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The Pamphlet Collection of Sir Robert Stout: Volume 24

III.—Native Policy

III.—Native Policy.

Conceiving that it would be wiser, rather than continue fighting the Maoris, to find employment for the more friendly tribes, the policy was adopted of setting some to make roads and telegraphs through the north island, employing others as armed constabulary, also to assist in road making; and occasionally purchasing land from prudential motives. In short, peace was at first secured by a judicious system of conciliation, and it is now so firmly established, that in parts, where little more than ten years ago a powerful military force could penetrate only with the utmost difficulty and danger, mail coaches now run regularly across the north island in various directions, with as much safety as the amateur teams which in summer ply between Piccadilly and Windsor, or Tunbridge Wells. The necessary outlay has, moreover, been mitigated by the work done, the roads have added greatly to the value of the land which they opened up, and the land purchased from time to time remains as an asset in hand annually increasing in value.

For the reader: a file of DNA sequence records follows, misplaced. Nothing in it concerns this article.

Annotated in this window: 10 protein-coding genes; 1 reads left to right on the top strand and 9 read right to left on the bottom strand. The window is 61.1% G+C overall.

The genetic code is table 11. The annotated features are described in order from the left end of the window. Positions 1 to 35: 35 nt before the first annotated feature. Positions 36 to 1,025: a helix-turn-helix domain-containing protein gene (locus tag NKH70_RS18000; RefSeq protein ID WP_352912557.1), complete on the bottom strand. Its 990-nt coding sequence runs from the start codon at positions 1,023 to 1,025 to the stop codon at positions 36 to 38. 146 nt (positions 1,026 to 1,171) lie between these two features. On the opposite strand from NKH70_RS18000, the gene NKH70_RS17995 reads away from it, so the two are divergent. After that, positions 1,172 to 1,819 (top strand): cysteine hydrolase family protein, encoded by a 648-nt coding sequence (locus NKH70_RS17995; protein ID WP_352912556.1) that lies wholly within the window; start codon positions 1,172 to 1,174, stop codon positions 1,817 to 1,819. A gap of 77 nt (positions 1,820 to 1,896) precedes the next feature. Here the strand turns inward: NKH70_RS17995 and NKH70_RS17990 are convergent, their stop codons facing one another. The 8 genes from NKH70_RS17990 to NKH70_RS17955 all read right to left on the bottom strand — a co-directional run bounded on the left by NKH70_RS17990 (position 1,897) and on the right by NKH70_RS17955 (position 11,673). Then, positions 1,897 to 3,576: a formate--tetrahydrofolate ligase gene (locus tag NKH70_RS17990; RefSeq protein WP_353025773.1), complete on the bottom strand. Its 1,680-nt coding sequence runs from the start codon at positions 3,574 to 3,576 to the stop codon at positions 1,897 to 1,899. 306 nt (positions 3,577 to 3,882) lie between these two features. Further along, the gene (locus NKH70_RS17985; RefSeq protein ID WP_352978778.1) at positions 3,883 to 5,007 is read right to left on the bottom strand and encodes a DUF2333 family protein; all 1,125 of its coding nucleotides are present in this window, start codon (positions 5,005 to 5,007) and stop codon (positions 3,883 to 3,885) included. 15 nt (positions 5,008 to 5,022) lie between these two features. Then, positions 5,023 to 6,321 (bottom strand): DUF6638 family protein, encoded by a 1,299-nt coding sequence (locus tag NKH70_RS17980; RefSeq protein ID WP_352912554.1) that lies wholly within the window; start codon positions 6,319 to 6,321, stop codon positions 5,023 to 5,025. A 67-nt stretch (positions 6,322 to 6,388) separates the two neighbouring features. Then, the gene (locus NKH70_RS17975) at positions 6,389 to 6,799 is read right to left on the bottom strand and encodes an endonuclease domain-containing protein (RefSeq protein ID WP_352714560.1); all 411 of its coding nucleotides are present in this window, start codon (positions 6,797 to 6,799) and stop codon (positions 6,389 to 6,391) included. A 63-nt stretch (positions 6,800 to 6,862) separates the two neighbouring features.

It will be seen from Table I in Appendix, that from 1853 to 30th June, 1876, inclusive, the amount expended for native and defence purposes has amounted to 6,600,000l., viz.:—
Out of revenue 2,017,590
Out of loans 4,615,052
Total 6,632,622

To this might be added cumulative interest at 5 per cent, on the amount expended out of loan, which interest has been defrayed out of revenue, to the amount of 2,197,505l.